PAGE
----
1.313(9), N14-C98a 1.552(10), N15-C112 1.317(9), N15-C109a
1.496(11), N16-C112 1.338(9), N16-C111 1.422(8), C68-C69 1.302(11),
C69-C70a 1.529(18), C70a-C81a 1.602(19), C81a-C82 1.420(9), C82-C83
1.306(10), C96-C97 1.287(11), C97-C98a 1.502(12), C98a-C109a
1.500(14); N9-Ti5-N8 82.0(2), Ct-Ti5-Ct 131.72, N10-Ti6-N11 75.4(2),
Ct-Ti6-Ct 133.48, N12-Ti7-N13 83.4(2), Ct-Ti7-Ct 131.88, N15-Ti8-N14
75.8(2), Ct-Ti8-Ct 135,16; Ct = ring centroid of the carbon atoms of the
respective Cp ring.
reaction of 1 with 9 leads to the saturation of the terminal N
atoms and thus to the octanuclear molecular aggregate 10. In
10 the eight linked titanium centers form a puckered ring (see
Figure 4), and the chelate centers are located above the plane
of the terminal Cp2Ti units. Two of the chelate positions (Ti2,
Ti6) point towards the center of the ring, and Ti4 and Ti8
point outwards away from the ring. The formation of 4, 5, 8,
and 10 is accompanied by a loss of the aromaticity of the Nheterocycle employed. Along the new CC bonds, the H
atoms always adopt a trans position. Particularly notable is
the formation of 8 from 2 in comparison to that of 7 from 1.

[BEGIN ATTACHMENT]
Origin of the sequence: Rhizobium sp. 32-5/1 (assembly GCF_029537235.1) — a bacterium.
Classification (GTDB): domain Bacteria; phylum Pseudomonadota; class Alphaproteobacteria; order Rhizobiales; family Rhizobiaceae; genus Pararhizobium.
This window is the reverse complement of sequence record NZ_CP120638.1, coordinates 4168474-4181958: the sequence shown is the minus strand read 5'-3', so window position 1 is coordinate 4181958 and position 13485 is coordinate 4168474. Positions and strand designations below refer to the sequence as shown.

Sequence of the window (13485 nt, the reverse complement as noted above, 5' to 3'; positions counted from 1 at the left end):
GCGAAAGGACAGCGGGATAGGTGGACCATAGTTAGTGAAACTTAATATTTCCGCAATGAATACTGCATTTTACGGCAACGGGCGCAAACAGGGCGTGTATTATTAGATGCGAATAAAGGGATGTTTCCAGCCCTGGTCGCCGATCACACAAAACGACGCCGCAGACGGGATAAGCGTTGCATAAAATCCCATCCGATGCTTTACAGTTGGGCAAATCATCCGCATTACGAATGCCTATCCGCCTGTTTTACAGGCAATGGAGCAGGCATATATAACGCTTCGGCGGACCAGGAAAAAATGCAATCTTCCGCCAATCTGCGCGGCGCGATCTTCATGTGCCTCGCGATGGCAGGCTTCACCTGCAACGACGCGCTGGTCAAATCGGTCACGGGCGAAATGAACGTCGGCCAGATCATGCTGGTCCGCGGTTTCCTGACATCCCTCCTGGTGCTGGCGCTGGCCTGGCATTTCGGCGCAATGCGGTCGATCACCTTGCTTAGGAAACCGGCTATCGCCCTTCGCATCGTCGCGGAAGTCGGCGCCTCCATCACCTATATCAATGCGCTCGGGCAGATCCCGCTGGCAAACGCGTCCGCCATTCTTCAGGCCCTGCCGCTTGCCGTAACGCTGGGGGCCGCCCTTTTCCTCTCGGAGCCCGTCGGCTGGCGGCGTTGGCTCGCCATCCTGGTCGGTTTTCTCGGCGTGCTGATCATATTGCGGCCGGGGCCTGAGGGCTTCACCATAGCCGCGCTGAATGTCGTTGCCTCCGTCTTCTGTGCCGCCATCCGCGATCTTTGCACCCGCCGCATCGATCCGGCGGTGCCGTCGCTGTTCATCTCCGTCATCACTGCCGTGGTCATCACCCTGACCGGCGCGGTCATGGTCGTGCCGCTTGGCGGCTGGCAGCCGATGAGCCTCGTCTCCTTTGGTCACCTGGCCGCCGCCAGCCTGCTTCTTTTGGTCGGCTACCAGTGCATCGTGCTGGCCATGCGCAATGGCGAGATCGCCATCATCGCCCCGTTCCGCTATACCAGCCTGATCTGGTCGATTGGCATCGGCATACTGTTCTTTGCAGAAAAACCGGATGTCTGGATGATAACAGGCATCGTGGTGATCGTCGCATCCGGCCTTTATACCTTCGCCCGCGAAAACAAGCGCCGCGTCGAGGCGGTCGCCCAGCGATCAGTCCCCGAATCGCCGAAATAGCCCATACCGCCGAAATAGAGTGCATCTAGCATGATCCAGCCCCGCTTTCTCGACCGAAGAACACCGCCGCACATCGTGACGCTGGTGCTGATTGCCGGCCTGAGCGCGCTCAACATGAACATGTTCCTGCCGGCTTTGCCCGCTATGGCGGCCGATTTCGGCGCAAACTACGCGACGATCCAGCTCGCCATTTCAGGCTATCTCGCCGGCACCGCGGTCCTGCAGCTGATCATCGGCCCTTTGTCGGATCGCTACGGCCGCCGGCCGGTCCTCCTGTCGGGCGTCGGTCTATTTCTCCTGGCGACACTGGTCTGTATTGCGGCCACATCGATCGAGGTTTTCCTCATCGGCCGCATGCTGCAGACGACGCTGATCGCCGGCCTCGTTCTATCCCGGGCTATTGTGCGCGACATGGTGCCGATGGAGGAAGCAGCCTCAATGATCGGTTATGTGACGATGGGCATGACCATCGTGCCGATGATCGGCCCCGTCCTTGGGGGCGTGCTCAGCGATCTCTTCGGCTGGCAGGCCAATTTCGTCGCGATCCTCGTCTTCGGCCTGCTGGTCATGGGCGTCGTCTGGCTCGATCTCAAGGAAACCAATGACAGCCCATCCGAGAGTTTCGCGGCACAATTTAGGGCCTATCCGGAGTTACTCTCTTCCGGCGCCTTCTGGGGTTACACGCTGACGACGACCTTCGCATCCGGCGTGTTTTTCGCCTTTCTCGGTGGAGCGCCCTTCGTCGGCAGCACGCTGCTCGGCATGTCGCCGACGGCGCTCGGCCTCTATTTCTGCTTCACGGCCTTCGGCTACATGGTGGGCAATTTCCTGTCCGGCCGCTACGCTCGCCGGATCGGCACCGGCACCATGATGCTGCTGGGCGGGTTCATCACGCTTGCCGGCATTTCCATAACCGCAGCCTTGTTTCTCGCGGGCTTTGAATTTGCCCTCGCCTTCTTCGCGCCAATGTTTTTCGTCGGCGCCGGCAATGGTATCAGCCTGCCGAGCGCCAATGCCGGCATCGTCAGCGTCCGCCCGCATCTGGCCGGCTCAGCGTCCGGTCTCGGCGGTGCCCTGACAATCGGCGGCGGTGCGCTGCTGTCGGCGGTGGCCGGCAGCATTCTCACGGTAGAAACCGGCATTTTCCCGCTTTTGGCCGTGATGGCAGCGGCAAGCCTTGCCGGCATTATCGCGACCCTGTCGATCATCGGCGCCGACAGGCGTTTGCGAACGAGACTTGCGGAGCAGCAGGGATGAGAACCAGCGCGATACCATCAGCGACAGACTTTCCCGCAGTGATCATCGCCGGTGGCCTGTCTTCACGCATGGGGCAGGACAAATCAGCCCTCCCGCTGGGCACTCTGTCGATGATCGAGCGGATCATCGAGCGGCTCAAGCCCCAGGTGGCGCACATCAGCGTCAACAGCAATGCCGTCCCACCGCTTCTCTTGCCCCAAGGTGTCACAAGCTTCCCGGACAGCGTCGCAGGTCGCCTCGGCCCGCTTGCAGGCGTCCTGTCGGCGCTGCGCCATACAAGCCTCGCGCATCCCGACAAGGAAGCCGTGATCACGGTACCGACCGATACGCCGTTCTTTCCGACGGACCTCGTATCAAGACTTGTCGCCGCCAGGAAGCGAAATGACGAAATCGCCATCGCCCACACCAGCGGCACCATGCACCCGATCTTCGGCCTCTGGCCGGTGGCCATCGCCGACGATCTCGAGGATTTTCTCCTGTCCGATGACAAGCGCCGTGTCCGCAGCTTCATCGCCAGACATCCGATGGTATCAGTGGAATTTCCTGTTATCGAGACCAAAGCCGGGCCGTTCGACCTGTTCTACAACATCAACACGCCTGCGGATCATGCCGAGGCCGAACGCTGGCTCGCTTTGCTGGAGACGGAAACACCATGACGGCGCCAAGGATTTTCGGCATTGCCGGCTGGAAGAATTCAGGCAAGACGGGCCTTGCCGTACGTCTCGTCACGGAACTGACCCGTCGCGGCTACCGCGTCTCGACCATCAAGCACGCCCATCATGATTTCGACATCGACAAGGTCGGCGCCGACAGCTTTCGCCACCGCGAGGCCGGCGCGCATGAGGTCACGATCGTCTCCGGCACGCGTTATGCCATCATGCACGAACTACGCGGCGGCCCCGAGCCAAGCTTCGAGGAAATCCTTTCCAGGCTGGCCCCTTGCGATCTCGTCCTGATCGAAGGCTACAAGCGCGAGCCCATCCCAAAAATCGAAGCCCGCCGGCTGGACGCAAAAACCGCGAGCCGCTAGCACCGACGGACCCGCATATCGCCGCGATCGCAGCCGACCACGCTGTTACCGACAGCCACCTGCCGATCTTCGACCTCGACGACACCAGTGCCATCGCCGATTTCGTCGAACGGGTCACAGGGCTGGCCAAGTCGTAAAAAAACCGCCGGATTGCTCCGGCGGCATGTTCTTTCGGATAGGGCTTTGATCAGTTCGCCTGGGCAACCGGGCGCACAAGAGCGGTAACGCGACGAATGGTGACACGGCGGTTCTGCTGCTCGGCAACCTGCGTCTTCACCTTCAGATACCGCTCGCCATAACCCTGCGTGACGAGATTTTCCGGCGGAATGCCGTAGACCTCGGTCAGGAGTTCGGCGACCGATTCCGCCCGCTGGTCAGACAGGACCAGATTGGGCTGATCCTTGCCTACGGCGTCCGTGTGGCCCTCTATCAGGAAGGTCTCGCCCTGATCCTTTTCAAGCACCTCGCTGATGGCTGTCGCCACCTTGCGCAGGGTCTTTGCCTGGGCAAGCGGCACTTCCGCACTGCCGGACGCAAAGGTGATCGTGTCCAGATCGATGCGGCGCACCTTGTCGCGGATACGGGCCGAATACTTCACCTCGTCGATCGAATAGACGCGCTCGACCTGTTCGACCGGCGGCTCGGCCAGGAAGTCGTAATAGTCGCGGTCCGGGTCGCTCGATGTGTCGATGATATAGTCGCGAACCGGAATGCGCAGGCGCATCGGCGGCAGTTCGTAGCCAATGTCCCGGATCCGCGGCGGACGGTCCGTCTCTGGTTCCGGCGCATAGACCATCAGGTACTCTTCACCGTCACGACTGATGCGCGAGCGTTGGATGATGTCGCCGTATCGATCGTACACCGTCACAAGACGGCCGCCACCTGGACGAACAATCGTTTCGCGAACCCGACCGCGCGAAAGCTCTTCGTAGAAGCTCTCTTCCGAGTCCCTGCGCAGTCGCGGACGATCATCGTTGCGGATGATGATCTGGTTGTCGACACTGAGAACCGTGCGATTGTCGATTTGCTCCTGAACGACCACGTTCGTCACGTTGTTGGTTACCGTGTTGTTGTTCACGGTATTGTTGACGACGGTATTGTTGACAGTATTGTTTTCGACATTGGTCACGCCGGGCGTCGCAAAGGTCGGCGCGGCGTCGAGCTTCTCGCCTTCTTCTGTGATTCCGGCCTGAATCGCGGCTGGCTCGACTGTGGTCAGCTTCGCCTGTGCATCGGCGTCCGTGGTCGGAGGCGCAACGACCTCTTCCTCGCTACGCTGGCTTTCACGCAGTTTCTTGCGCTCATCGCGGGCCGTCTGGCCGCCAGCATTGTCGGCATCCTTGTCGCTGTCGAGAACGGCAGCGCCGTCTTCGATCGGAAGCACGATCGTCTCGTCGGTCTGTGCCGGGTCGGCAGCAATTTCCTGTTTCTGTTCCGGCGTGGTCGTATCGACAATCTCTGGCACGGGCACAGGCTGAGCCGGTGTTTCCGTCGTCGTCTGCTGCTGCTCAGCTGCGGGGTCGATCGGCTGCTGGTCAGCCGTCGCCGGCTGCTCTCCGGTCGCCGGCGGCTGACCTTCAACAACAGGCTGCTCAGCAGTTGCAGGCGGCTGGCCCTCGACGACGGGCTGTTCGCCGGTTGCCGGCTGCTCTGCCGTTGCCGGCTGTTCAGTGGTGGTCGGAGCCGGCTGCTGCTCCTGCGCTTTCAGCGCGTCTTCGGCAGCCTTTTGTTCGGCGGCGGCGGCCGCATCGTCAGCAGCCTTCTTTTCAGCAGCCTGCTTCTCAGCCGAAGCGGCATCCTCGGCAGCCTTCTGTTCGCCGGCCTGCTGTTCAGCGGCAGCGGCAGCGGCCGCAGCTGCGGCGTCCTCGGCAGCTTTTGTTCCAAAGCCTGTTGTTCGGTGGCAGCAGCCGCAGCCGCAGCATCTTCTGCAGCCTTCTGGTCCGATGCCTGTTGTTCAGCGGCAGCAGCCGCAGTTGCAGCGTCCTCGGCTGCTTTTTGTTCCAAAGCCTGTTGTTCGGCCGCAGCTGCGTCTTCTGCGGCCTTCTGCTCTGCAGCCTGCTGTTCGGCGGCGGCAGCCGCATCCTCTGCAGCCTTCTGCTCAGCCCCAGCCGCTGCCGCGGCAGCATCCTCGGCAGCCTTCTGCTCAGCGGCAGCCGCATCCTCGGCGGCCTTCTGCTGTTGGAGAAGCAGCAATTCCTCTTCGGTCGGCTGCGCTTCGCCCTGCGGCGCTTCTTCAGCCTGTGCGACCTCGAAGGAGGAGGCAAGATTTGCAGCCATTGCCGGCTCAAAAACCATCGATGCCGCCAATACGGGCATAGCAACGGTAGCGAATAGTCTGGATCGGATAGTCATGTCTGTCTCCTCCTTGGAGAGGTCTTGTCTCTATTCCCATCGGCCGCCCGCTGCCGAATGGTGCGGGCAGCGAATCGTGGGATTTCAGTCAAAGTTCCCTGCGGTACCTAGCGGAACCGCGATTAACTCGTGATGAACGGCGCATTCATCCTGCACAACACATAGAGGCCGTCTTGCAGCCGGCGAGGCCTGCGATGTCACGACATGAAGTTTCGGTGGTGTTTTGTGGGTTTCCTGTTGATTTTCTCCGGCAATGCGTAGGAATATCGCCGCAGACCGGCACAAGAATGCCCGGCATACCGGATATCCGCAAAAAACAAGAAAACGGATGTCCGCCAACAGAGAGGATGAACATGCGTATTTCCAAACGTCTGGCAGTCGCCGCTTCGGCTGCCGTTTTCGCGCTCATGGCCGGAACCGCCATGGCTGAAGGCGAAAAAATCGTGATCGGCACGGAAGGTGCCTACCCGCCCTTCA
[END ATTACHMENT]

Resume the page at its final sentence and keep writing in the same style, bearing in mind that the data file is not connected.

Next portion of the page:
To the best of our knowledge, compound 7 is the first
structurally characterized low-valent molecular square of
titanium.[11] All the titanium atoms in 7 lie in one plane and
form N-Ti-N angles of 84.48 or 84.28. The bridging pyrazine
molecules are rotated significantly with respect to each other;
the titanium atoms are located outside the plane of the Nheterocycles (Ti1-Ti2a-N1 15.48, Ti1-Ti2-N3 5.88). Preliminary magnetic measurements reveal diamagnetic behavior for
7 in the temperature range between 25 and 325 K.[12, 13]
The TiN distances in 4, 5, 7, 8, and 10 lie at the upper
limit for pure TiN s bonds without pp–dp interactions,[14] and
correspond to the values expected for titanium-coordinated
N-heterocycles.[15] The TiN distances within 4, 5, and 10 do
not differ significantly, such that mesomeric forms can be
www.angewandte.org
2004 Wiley-VCH Verlag GmbH & Co. KGaA, Weinheim
1585
Communications
assumed.[16] Bond lengths and angles of the titanocene units
correspond to those for tetrahedral coordination geometry.
The formation of the CC-coupled polynuclear complexes 4, 5, and 10 can be explained by the initial reduction of
the heterocycles to radical anions, which has been described
for several N-heterocycles in reactions with low-valent metal